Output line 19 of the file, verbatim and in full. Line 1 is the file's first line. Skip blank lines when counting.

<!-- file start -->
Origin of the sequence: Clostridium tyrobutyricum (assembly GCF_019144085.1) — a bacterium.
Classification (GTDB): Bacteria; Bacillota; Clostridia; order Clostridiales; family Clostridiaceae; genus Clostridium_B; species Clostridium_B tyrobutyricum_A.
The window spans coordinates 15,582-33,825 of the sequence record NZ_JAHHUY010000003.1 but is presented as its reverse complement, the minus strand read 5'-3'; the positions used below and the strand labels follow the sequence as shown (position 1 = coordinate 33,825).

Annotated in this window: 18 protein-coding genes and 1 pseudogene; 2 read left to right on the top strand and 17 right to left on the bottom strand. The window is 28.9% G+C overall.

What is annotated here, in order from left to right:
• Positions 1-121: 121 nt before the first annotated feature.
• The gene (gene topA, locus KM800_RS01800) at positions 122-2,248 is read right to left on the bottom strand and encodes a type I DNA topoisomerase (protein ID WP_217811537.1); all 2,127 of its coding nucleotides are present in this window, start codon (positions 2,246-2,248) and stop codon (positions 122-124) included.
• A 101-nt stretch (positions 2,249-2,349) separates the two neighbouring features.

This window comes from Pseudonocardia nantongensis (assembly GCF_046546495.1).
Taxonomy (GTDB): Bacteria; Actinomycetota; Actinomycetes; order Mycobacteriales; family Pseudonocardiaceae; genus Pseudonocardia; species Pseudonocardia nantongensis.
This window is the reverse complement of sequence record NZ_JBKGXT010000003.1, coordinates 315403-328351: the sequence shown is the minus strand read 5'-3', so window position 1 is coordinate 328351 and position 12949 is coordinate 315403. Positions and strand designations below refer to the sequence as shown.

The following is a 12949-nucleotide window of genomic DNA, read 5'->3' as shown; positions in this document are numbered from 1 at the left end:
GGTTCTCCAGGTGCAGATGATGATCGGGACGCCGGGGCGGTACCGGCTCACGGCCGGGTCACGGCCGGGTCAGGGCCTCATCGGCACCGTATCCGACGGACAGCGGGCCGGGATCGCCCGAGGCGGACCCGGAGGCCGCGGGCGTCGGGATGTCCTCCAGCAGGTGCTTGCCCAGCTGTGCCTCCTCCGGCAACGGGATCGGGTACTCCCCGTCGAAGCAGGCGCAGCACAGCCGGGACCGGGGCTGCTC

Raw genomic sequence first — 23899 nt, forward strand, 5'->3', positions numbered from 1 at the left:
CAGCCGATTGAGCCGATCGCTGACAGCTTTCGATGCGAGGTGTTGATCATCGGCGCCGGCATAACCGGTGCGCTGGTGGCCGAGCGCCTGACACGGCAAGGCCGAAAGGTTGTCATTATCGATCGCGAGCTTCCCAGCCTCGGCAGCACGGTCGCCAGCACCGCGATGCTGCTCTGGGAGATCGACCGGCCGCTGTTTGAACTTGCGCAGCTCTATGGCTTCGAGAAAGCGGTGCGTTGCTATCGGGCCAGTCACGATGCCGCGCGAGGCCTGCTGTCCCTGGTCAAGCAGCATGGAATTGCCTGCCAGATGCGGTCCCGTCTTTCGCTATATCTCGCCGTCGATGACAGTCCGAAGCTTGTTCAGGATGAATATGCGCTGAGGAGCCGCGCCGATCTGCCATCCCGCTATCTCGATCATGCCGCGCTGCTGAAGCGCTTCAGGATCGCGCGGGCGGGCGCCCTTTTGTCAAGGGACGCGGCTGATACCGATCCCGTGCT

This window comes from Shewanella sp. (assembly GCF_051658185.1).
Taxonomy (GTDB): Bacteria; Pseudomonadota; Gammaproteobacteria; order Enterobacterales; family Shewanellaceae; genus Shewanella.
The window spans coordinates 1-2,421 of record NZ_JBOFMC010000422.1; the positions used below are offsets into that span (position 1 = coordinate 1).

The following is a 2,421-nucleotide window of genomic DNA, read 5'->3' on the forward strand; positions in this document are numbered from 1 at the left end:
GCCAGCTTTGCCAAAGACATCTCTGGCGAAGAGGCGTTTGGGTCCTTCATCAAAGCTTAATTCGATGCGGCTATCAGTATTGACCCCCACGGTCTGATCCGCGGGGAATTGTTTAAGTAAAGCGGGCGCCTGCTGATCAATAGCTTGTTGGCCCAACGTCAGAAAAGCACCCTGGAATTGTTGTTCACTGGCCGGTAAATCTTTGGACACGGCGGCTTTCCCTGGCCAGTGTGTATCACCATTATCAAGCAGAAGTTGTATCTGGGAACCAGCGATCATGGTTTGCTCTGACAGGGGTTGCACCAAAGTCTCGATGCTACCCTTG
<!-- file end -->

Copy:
The following is a 2,421-nucleotide window of genomic DNA, read 5'->3' on the forward strand; positions in this document are numbered from 1 at the left end: